I’ve reported on health for NHS Choices, The Independent, Take a Break, and many more publications.

I provided a bank of NHS content, including on weight loss and healthier eating habits.

At the time I was 17 stone — really not good for my 5ft 4 frame. On the way to developing Type 2 diabetes, I contributed to both Diabetes Balance magazine and the sadly now defunct Sweet. Years earlier at a regional evening paper, I’d reported on moves to support local people wanting to give up smoking, typing away with a cigarette hanging out of my mouth.

I turned a corner with my health and reported for Metro a couple of years back on how I shed eight stone and put my diabetes in remission.

As I recounted my experience of grief and offered tips for others in The Guardian and Daily Mail, it gave me a sense of purpose. I’ve got a current commission from the I Paper to return to this subject. I’ve also just filed for Metro again, this time under the most personal headline I think I’ll ever see as it’s to do with contraceptive health.

My tips for anyone considering writing publicly on topics inspired by your own experience are:

Make sure you feel ready – my most recent and personal story has been bubbling under for years and I knew I wanted to tell it, but was nervous about going into print. Only now have I felt right.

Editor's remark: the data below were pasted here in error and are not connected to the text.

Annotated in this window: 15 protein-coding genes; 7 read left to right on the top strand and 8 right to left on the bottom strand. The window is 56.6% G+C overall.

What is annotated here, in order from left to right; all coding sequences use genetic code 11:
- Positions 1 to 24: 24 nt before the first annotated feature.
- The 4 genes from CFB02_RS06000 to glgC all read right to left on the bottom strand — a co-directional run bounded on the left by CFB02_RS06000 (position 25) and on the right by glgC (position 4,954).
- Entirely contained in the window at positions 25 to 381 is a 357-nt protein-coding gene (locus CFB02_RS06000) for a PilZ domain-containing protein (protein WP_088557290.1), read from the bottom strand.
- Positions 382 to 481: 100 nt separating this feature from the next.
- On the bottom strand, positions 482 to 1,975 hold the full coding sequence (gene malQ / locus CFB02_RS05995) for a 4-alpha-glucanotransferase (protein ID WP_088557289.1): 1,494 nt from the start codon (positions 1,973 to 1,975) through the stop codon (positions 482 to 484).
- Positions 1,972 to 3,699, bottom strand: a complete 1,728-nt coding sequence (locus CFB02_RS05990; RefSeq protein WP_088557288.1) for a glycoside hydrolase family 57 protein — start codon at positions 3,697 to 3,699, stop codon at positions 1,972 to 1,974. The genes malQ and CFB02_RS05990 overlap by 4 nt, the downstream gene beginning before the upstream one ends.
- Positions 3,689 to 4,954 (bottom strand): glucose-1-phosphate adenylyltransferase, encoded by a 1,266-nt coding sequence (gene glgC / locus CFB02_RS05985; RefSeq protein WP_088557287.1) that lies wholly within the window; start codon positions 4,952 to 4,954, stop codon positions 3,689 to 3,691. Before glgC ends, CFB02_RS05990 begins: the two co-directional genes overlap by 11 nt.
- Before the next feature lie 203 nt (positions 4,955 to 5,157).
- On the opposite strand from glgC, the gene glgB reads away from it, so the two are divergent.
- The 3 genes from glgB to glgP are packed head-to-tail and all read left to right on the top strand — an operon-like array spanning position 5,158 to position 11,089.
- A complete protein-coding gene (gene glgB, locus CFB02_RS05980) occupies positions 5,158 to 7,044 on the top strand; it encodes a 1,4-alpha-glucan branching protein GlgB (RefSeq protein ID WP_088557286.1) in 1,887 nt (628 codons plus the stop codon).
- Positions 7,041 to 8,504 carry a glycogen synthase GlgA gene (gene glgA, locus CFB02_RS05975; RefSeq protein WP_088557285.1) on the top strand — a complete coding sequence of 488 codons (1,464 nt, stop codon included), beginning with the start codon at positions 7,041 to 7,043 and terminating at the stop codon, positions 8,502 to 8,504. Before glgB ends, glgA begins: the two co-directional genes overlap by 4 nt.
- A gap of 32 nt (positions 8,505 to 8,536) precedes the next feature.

Be aware of the likely demands of your target publication and provide copy that doesn’t beg too many questions – I think national newspaper sub editors are some of the nosiest people around! But it’s their job and they just want to give readers the best experience.

Handle subs’ queries professionally and quickly – when you are so close to your story, getting questions back from your commissioning editor can feel a bit disheartening- but it happens a lot, you’ve not failed. After addressing questions on my latest piece, feedback was that my copy was spot on and they’d love for me to write again.

Share with friends and family that you’re planning to write and let them know it’s published – having been featured on the subject of sex in The Express and The Mail, for me it’s not always an easy conversation with my parents – and definitely not my in-laws. I well remember my late sister-in-law greeting my late husband with a cheery cry of ‘hello Tiger’ immediately after I’d shared some ‘bedroom secrets.’ (Really nothing to raise any eyebrows!)

Always get permission from anyone involved, and make sure they’re also happy to have pictures included – I really want to write about my experience of the loss of my brother, to help others. It’s not yet a year since he’s gone. I’d like to share insights from our family’s devastating experience of 10 months of coma after a car crash. I won’t write a word until I know family is ok with that.

Linda Aitchison

*Photo to show I’m doing ok!

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